Thursday, 21 October, 2021
E-paper

Tunnels a worthy preference

Tunnels a worthy preference

Hundreds of big and small rivers flowing throughout the country like nets have blessed us with every need of human survival from the time immortal. Their contribution was widely spread from food production to protein supply, from business to communication. But in course of time these rivers have lost their importance for different reasons, of which the need for improved road-based communication systems is a major one. The natural course of almost every river has been interrupted by constructing bridges over them and embankments on the banks. Consequently, many rivers have already dried up and many others are on the line, making our communication system too dependent on road transports and contributing a lot to increase in the number of natural calamities. Though the issue was neglected for years, the policymakers now seem to change their minds; at least a few initiatives apparently give this idea.

Karnaphuli tunnel, the first-ever of its kind in Bangladesh, is being constructed under the Karnaphuli river, which is a few steps away from completion. Now the government is planning to construct more tunnels instead of bridges. According to the lead news published in this newspaper yesterday, the Minister for Road Transport and Bridges Obaidul Kader said in a public function, the government is looking into possibilities to construct a tunnel from Paturia to Daulatdia under the Padma rather than Padma-2 Bridge for the sake of navigability of one of the major river of the country. They reportedly have a plan to construct another tunnel from Jamalpur to Gaibandha under the Jamuna. Preferring tunnel to bridge is really a good decision that should be taken in all possible places, as far as our river management is concerned.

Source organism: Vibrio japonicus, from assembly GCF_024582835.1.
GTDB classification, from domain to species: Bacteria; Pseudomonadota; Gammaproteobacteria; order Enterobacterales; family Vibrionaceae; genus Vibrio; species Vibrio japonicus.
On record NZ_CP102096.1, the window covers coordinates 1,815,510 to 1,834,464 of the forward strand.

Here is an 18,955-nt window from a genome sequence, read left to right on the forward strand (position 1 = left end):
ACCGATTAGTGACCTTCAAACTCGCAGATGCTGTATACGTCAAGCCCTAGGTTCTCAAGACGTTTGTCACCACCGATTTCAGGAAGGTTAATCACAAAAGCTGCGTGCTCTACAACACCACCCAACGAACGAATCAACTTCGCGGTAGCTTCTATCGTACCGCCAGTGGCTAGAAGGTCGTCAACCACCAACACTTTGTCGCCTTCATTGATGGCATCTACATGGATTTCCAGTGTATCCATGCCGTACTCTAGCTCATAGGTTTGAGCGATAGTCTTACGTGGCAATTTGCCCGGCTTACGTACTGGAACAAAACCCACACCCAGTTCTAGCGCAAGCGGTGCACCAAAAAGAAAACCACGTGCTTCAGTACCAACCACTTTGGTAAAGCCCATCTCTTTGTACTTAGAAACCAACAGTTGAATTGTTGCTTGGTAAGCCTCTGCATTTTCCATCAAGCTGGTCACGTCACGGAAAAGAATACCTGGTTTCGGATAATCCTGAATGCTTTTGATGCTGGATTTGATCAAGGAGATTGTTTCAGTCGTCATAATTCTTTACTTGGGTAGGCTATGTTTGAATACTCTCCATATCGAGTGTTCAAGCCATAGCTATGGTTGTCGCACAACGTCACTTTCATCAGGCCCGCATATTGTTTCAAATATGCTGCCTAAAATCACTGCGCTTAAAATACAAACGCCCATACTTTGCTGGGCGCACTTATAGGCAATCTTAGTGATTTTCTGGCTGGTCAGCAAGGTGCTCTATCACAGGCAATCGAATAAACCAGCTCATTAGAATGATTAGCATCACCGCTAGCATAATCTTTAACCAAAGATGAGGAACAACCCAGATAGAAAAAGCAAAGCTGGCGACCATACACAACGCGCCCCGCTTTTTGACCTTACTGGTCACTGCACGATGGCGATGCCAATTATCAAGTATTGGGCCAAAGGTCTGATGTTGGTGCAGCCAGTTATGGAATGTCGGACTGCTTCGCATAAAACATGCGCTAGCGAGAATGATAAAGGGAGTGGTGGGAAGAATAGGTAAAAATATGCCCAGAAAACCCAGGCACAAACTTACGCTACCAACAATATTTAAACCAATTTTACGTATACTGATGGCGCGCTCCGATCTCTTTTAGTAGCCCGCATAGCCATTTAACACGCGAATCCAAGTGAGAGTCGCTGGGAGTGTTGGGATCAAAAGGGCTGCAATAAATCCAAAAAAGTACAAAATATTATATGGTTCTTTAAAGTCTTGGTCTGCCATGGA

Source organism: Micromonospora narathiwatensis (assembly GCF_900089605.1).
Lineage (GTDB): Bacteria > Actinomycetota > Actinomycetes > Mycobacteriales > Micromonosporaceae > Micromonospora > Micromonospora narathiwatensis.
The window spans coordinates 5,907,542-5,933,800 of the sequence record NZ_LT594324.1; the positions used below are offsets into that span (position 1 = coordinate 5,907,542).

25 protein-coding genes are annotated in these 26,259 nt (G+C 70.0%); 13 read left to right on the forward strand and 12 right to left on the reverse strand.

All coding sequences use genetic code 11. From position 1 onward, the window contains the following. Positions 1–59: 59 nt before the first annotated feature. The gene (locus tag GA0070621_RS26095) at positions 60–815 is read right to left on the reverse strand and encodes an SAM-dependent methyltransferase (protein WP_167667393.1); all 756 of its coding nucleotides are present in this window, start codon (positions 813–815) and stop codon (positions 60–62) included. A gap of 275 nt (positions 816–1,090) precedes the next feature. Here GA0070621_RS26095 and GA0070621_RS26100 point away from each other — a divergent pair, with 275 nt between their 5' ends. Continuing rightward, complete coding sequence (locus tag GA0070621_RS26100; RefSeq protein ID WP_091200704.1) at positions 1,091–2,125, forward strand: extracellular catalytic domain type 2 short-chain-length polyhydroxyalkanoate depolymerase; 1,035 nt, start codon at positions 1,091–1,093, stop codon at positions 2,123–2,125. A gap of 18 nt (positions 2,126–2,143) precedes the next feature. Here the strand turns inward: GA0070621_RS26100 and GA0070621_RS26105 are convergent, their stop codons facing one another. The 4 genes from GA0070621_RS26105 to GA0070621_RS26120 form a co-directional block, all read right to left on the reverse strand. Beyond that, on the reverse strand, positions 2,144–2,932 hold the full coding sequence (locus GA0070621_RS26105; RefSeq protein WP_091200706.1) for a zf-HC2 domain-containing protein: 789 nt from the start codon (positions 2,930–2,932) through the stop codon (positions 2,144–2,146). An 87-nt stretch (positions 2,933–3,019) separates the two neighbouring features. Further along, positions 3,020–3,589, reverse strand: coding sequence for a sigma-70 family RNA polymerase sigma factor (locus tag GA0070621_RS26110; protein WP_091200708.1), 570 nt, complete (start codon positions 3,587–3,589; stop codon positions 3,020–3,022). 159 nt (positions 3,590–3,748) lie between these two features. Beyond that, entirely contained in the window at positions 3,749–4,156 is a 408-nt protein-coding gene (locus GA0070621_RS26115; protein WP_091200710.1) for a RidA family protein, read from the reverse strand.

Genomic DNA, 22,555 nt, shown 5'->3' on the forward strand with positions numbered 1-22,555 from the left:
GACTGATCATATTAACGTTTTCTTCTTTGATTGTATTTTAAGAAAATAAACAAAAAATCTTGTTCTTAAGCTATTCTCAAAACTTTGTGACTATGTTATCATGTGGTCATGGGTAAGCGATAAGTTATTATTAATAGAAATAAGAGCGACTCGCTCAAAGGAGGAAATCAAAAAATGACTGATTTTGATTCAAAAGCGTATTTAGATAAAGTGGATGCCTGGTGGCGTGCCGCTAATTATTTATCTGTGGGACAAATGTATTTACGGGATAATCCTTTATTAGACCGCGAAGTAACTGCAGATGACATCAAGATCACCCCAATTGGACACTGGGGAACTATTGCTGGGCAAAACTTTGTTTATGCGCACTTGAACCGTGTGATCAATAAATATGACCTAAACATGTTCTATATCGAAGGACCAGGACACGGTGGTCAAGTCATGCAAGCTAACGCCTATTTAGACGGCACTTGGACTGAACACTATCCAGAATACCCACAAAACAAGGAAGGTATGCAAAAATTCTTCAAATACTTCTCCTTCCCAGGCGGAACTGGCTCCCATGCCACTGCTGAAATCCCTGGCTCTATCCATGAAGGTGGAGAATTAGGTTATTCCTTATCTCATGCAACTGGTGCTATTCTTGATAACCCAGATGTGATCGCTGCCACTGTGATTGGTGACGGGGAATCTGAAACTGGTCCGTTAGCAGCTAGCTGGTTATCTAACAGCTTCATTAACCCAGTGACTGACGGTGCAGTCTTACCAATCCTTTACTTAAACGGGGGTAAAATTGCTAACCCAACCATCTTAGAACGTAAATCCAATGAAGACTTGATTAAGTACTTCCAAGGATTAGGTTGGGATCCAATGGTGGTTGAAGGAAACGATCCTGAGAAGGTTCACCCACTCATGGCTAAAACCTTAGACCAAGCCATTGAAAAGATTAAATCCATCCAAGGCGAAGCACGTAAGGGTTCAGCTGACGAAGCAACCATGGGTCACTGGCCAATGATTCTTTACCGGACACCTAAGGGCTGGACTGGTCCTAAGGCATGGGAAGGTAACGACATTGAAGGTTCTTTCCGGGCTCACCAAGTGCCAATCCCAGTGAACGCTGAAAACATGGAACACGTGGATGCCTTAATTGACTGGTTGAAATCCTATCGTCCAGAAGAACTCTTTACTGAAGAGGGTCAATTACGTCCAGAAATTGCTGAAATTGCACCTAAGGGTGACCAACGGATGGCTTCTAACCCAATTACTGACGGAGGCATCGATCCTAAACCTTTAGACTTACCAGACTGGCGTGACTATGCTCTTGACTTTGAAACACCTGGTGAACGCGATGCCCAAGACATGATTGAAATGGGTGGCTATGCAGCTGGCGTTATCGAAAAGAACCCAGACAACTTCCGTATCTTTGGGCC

As mentioned earlier, a large number of bridges on rivers have already made rivers’ lives suffocated and the same for the water transportation system. Despite having all possibilities to be the country's main goods carrying option and reduce pressure on roads and highways, our river-based communication system is fighting for their survival due to faulty-planned bridges that hardly let big watercraft sail beneath them. The increasing number of bridges is also responsible for reducing the navigability of rivers. Therefore, we appreciate the change in decision and hope the policymakers will continue thinking in the same way for the sake of our rivers and nature.